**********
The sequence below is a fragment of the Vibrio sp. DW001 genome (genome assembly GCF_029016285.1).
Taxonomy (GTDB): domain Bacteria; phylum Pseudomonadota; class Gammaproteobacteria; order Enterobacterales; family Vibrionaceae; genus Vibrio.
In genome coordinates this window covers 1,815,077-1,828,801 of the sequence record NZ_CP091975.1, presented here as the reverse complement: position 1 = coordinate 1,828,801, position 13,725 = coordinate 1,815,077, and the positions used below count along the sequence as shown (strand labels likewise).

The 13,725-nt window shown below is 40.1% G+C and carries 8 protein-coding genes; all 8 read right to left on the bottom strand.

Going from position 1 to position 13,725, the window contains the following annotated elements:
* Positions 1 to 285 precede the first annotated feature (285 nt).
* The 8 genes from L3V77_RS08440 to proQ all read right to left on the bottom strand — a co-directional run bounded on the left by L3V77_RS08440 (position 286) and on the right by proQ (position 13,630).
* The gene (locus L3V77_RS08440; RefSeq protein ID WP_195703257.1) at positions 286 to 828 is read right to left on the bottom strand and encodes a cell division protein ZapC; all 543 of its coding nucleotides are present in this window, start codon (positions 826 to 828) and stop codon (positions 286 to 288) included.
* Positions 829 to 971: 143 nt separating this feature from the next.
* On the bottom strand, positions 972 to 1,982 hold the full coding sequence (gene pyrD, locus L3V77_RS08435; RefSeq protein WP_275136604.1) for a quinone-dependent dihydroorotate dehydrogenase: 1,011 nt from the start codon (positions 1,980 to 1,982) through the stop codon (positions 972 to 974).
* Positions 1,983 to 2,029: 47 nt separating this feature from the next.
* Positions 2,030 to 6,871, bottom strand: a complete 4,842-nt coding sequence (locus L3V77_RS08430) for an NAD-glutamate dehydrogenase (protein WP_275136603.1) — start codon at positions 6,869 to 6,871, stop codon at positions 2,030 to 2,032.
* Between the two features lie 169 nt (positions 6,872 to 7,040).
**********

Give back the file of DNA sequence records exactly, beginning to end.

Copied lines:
The sequence below is a fragment of the Vibrio sp. DW001 genome (genome assembly GCF_029016285.1).
Taxonomy (GTDB): domain Bacteria; phylum Pseudomonadota; class Gammaproteobacteria; order Enterobacterales; family Vibrionaceae; genus Vibrio.
In genome coordinates this window covers 1,815,077-1,828,801 of the sequence record NZ_CP091975.1, presented here as the reverse complement: position 1 = coordinate 1,828,801, position 13,725 = coordinate 1,815,077, and the positions used below count along the sequence as shown (strand labels likewise).

The 13,725-nt window shown below is 40.1% G+C and carries 8 protein-coding genes; all 8 read right to left on the bottom strand.

Going from position 1 to position 13,725, the window contains the following annotated elements:
* Positions 1 to 285 precede the first annotated feature (285 nt).
* The 8 genes from L3V77_RS08440 to proQ all read right to left on the bottom strand — a co-directional run bounded on the left by L3V77_RS08440 (position 286) and on the right by proQ (position 13,630).
* The gene (locus L3V77_RS08440; RefSeq protein ID WP_195703257.1) at positions 286 to 828 is read right to left on the bottom strand and encodes a cell division protein ZapC; all 543 of its coding nucleotides are present in this window, start codon (positions 826 to 828) and stop codon (positions 286 to 288) included.
* Positions 829 to 971: 143 nt separating this feature from the next.
* On the bottom strand, positions 972 to 1,982 hold the full coding sequence (gene pyrD, locus L3V77_RS08435; RefSeq protein WP_275136604.1) for a quinone-dependent dihydroorotate dehydrogenase: 1,011 nt from the start codon (positions 1,980 to 1,982) through the stop codon (positions 972 to 974).
* Positions 1,983 to 2,029: 47 nt separating this feature from the next.
* Positions 2,030 to 6,871, bottom strand: a complete 4,842-nt coding sequence (locus L3V77_RS08430) for an NAD-glutamate dehydrogenase (protein WP_275136603.1) — start codon at positions 6,869 to 6,871, stop codon at positions 2,030 to 2,032.
* Between the two features lie 169 nt (positions 6,872 to 7,040).